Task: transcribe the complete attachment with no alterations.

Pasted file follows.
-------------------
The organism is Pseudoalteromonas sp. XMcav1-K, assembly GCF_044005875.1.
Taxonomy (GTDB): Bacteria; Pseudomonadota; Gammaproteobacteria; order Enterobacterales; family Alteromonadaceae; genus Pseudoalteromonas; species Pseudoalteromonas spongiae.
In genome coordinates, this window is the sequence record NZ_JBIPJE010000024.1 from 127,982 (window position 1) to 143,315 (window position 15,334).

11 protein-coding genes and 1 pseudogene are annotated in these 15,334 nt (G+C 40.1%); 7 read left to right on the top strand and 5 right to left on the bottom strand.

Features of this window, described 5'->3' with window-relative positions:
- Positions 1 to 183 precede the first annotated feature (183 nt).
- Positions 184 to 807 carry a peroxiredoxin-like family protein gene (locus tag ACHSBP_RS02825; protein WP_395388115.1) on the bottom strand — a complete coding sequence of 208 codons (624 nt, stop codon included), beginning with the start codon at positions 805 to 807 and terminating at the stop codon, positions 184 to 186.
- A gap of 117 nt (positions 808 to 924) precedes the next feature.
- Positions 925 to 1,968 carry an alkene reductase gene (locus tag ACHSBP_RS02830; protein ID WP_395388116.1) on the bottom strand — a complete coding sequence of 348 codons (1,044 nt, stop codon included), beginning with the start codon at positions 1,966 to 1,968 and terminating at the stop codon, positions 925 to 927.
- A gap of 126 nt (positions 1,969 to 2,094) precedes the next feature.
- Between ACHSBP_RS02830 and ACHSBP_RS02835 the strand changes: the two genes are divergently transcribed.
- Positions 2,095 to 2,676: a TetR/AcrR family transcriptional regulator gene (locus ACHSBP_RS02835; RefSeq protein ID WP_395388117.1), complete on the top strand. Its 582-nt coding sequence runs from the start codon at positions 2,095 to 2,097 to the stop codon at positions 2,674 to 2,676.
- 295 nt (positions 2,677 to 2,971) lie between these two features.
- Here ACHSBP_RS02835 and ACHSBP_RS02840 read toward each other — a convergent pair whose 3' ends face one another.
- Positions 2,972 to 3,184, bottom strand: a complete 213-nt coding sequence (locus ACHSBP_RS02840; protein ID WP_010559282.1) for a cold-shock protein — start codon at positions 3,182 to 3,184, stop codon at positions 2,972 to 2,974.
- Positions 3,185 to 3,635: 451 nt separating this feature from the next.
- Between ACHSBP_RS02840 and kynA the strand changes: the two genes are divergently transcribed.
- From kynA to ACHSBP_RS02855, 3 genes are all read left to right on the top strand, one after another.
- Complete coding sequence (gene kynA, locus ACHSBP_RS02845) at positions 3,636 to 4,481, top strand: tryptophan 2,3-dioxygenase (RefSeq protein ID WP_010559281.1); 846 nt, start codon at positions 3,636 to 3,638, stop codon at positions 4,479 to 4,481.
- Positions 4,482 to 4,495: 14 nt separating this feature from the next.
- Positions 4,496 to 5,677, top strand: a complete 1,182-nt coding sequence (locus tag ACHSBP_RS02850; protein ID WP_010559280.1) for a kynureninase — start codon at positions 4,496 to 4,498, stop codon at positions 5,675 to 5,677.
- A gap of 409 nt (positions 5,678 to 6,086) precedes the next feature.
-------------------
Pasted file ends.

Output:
The organism is Pseudoalteromonas sp. XMcav1-K, assembly GCF_044005875.1.
Taxonomy (GTDB): Bacteria; Pseudomonadota; Gammaproteobacteria; order Enterobacterales; family Alteromonadaceae; genus Pseudoalteromonas; species Pseudoalteromonas spongiae.
In genome coordinates, this window is the sequence record NZ_JBIPJE010000024.1 from 127,982 (window position 1) to 143,315 (window position 15,334).

11 protein-coding genes and 1 pseudogene are annotated in these 15,334 nt (G+C 40.1%); 7 read left to right on the top strand and 5 right to left on the bottom strand.

Features of this window, described 5'->3' with window-relative positions:
- Positions 1 to 183 precede the first annotated feature (183 nt).
- Positions 184 to 807 carry a peroxiredoxin-like family protein gene (locus tag ACHSBP_RS02825; protein WP_395388115.1) on the bottom strand — a complete coding sequence of 208 codons (624 nt, stop codon included), beginning with the start codon at positions 805 to 807 and terminating at the stop codon, positions 184 to 186.
- A gap of 117 nt (positions 808 to 924) precedes the next feature.
- Positions 925 to 1,968 carry an alkene reductase gene (locus tag ACHSBP_RS02830; protein ID WP_395388116.1) on the bottom strand — a complete coding sequence of 348 codons (1,044 nt, stop codon included), beginning with the start codon at positions 1,966 to 1,968 and terminating at the stop codon, positions 925 to 927.
- A gap of 126 nt (positions 1,969 to 2,094) precedes the next feature.
- Between ACHSBP_RS02830 and ACHSBP_RS02835 the strand changes: the two genes are divergently transcribed.
- Positions 2,095 to 2,676: a TetR/AcrR family transcriptional regulator gene (locus ACHSBP_RS02835; RefSeq protein ID WP_395388117.1), complete on the top strand. Its 582-nt coding sequence runs from the start codon at positions 2,095 to 2,097 to the stop codon at positions 2,674 to 2,676.
- 295 nt (positions 2,677 to 2,971) lie between these two features.
- Here ACHSBP_RS02835 and ACHSBP_RS02840 read toward each other — a convergent pair whose 3' ends face one another.
- Positions 2,972 to 3,184, bottom strand: a complete 213-nt coding sequence (locus ACHSBP_RS02840; protein ID WP_010559282.1) for a cold-shock protein — start codon at positions 3,182 to 3,184, stop codon at positions 2,972 to 2,974.
- Positions 3,185 to 3,635: 451 nt separating this feature from the next.
- Between ACHSBP_RS02840 and kynA the strand changes: the two genes are divergently transcribed.
- From kynA to ACHSBP_RS02855, 3 genes are all read left to right on the top strand, one after another.
- Complete coding sequence (gene kynA, locus ACHSBP_RS02845) at positions 3,636 to 4,481, top strand: tryptophan 2,3-dioxygenase (RefSeq protein ID WP_010559281.1); 846 nt, start codon at positions 3,636 to 3,638, stop codon at positions 4,479 to 4,481.
- Positions 4,482 to 4,495: 14 nt separating this feature from the next.
- Positions 4,496 to 5,677, top strand: a complete 1,182-nt coding sequence (locus tag ACHSBP_RS02850; protein ID WP_010559280.1) for a kynureninase — start codon at positions 4,496 to 4,498, stop codon at positions 5,675 to 5,677.
- A gap of 409 nt (positions 5,678 to 6,086) precedes the next feature.